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Yet another weird SF fan
 

Tuesday, April 17, 2007

Is There an Inequality Budget?

According to Randall Parker, societies have an “inequality budget”:

I see a lesson here that is applicable to the immigration debate: Human societies have a limit to the amount of inequality that people will tolerate. Given that many of the forces that generate inequality do so by incentivizing the most productive to generate wealth we should ask whether we should avoid other policies that generate inequality without generating much wealth.

To put it another way: Think of societies as having inequality budgets. A society has a fixed amount of inequality to spend. In my view it is better to spend that inequality on policies that cause economies to generate the most wealth per person and the most new technology and science. Policies that generate a lot of inequality with little increase in productivity of wealth creators (e.g. immigration of people who have low skills and low earnings power) essentially waste inequality that would be better spent on incentive systems for those with the most potential to generate wealth.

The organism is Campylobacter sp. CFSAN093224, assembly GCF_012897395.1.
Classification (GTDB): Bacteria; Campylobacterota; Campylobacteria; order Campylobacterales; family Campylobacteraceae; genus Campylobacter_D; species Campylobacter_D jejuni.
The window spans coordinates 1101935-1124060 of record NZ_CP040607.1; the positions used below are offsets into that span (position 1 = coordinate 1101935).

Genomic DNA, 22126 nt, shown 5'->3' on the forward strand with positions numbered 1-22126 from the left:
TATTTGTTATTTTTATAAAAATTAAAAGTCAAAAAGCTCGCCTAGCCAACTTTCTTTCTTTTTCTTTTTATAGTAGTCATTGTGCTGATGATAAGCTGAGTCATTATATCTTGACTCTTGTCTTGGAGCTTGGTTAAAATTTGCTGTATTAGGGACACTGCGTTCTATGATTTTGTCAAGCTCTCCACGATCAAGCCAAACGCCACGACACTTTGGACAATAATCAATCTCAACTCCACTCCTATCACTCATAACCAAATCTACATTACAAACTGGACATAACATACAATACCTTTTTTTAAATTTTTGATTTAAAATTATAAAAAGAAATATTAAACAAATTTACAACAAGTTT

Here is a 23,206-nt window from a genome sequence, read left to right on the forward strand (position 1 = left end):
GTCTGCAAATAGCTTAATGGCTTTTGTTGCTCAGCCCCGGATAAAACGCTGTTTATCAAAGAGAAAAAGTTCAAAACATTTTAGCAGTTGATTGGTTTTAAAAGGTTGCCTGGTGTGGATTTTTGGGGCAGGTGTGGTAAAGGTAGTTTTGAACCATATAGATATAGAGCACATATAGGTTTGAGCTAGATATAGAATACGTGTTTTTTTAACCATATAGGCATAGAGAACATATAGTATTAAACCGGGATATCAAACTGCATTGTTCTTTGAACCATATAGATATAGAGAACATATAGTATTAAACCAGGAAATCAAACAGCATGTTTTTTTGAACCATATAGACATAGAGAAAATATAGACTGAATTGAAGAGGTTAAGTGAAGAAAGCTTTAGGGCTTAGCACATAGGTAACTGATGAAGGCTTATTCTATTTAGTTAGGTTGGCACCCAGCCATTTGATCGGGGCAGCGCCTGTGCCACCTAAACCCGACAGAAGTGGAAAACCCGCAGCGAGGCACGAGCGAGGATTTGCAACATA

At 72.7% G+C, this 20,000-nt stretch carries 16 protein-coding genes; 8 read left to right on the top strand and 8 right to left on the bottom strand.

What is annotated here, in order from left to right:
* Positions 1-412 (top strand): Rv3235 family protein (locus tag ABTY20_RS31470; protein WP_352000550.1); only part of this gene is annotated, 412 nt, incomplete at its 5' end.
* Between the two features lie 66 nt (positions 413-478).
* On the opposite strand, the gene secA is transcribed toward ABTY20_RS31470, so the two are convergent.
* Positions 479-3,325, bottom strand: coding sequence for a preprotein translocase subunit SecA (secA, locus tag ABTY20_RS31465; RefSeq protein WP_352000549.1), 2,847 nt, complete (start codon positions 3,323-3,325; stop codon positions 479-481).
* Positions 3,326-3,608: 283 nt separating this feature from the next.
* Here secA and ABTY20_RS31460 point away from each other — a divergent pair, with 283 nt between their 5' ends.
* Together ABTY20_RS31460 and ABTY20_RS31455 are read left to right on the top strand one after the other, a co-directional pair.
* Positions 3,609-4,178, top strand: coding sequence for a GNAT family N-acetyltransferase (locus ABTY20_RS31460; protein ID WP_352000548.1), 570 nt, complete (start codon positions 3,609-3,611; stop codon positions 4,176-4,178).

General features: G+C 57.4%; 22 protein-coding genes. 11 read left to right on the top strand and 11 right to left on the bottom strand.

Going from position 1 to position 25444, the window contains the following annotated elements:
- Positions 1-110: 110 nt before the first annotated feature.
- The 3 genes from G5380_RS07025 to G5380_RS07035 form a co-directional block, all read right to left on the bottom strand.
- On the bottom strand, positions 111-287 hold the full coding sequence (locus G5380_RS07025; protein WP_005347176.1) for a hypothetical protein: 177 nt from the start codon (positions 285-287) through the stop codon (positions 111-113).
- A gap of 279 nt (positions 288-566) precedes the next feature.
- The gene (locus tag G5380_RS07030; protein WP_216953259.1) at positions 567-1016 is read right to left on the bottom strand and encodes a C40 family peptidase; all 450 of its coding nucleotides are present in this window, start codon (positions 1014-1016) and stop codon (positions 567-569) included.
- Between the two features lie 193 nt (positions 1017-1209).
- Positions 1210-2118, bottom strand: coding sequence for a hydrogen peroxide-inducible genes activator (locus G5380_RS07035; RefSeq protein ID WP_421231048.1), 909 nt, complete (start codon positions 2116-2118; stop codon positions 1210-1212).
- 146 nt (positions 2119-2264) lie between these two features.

Beyond some level of inequality the masses will demand taxes and other measures to limit the extent of inequality. The masses probably wont' show fairness or wisdom when they demand such taxes and other restrictions on the power of wealth. But by supporting such policies they are catering to their own very deeply felt needs for higher relative status and a reduction in the feeling that wealthier people control their lives.

I find that hard to believe. In the United States, we make much less of an effort at smoothing inequalities than more homogeneous nations. Come to think of it, the United States was most energetically egalitarian when immigration was restricted. We became less egalitarian after we started importing inequality again.

I suspect that, to the extent there is an urge to redistribute, it's more likely to be prominent in a society with a bimodal income distribution, even if the modes are close together. If there is a large middle class, even if the rich and poor are far apart, the majority will resist income redistribution and only the very bottom will support it.

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